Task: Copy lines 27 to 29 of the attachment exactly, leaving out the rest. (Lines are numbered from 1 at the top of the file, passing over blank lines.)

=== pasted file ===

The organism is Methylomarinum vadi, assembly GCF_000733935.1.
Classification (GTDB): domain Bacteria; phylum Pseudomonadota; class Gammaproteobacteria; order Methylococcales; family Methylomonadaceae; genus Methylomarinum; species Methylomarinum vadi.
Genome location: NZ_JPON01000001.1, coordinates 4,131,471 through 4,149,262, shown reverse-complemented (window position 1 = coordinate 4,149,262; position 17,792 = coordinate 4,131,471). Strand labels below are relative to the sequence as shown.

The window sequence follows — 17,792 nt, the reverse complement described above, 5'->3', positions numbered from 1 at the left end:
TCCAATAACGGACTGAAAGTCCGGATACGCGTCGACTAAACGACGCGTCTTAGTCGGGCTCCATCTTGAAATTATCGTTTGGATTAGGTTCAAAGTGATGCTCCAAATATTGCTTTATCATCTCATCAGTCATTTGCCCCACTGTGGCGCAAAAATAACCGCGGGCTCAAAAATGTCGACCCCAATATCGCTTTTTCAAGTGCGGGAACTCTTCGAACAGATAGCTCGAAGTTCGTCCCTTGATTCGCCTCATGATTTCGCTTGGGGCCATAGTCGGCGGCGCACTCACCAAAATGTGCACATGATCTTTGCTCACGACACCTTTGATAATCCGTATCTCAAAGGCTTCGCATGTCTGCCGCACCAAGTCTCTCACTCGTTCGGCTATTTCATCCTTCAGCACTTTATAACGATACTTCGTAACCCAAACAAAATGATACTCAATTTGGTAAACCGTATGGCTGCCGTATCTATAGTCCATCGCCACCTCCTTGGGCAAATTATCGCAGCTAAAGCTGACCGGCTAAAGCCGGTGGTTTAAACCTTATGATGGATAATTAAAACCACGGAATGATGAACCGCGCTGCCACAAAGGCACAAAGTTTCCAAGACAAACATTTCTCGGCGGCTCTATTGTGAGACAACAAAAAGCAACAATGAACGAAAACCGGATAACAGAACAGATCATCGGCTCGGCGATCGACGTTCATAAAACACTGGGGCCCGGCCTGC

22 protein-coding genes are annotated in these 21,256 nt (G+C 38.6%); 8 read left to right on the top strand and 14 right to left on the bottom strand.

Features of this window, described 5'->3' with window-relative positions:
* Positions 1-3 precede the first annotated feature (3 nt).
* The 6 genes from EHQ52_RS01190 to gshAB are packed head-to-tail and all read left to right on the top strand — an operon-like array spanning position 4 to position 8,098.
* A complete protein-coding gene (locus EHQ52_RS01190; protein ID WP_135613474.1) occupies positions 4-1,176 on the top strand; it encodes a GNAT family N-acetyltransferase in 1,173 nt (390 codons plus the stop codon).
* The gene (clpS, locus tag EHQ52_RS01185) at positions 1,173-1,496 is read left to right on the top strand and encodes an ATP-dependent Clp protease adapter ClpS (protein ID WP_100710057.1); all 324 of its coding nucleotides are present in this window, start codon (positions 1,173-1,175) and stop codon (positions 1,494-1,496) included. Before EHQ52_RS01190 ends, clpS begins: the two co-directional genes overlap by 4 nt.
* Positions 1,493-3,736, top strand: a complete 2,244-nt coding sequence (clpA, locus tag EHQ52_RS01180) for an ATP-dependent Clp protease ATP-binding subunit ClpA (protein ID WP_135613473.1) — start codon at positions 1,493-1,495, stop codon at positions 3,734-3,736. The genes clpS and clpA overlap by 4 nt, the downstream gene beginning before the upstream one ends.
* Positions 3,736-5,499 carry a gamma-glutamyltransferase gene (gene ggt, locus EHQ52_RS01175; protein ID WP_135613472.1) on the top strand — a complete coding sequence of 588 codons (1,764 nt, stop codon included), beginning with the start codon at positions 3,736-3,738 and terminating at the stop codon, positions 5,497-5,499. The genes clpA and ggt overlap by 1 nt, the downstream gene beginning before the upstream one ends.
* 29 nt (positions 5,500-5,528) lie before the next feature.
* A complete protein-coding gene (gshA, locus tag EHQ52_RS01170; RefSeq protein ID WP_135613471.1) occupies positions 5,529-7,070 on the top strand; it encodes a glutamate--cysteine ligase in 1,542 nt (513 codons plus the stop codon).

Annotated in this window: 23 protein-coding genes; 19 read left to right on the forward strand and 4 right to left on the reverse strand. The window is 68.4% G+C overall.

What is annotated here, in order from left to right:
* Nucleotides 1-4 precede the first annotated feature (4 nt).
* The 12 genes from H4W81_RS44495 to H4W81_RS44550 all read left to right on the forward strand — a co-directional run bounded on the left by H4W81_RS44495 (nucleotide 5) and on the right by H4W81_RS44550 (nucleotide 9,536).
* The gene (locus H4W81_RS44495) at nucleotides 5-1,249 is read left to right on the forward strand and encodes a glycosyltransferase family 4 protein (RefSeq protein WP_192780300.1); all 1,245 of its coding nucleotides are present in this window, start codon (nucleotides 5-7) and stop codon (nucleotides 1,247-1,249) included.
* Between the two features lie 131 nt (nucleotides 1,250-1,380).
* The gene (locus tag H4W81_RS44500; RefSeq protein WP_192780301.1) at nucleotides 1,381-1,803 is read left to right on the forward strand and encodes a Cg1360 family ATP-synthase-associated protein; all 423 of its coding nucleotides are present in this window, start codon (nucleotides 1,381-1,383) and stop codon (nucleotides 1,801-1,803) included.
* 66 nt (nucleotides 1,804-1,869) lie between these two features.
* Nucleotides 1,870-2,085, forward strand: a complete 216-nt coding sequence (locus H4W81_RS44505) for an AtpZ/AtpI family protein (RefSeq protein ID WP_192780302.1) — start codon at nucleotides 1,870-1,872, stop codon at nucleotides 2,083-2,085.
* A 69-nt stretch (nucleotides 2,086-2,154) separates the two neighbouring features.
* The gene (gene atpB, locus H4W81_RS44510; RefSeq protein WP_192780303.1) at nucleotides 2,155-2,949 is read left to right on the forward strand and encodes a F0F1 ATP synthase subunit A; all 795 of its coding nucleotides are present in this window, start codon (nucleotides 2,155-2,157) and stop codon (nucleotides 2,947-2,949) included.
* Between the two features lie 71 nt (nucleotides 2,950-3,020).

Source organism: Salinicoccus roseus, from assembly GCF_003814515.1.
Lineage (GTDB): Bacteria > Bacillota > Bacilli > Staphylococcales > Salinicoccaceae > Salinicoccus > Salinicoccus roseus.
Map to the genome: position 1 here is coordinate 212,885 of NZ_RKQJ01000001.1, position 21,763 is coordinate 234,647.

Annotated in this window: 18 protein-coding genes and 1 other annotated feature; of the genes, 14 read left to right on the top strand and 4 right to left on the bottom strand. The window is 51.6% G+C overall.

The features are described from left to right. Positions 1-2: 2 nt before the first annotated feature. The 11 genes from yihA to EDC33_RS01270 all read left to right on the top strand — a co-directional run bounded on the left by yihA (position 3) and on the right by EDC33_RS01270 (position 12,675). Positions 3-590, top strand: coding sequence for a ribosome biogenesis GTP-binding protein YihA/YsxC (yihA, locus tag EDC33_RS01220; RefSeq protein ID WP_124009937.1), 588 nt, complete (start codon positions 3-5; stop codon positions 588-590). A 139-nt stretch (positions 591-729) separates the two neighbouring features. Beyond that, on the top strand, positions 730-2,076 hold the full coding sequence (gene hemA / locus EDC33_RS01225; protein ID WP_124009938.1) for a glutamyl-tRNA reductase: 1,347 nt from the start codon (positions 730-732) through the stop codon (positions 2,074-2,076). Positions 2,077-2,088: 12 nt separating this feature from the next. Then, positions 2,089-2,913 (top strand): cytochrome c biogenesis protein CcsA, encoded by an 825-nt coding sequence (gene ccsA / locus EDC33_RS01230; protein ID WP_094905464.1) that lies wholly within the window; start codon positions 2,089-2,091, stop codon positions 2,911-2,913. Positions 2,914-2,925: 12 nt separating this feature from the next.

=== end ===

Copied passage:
* Between the two features lie 71 nt (nucleotides 2,950-3,020).

Source organism: Salinicoccus roseus, from assembly GCF_003814515.1.
Lineage (GTDB): Bacteria > Bacillota > Bacilli > Staphylococcales > Salinicoccaceae > Salinicoccus > Salinicoccus roseus.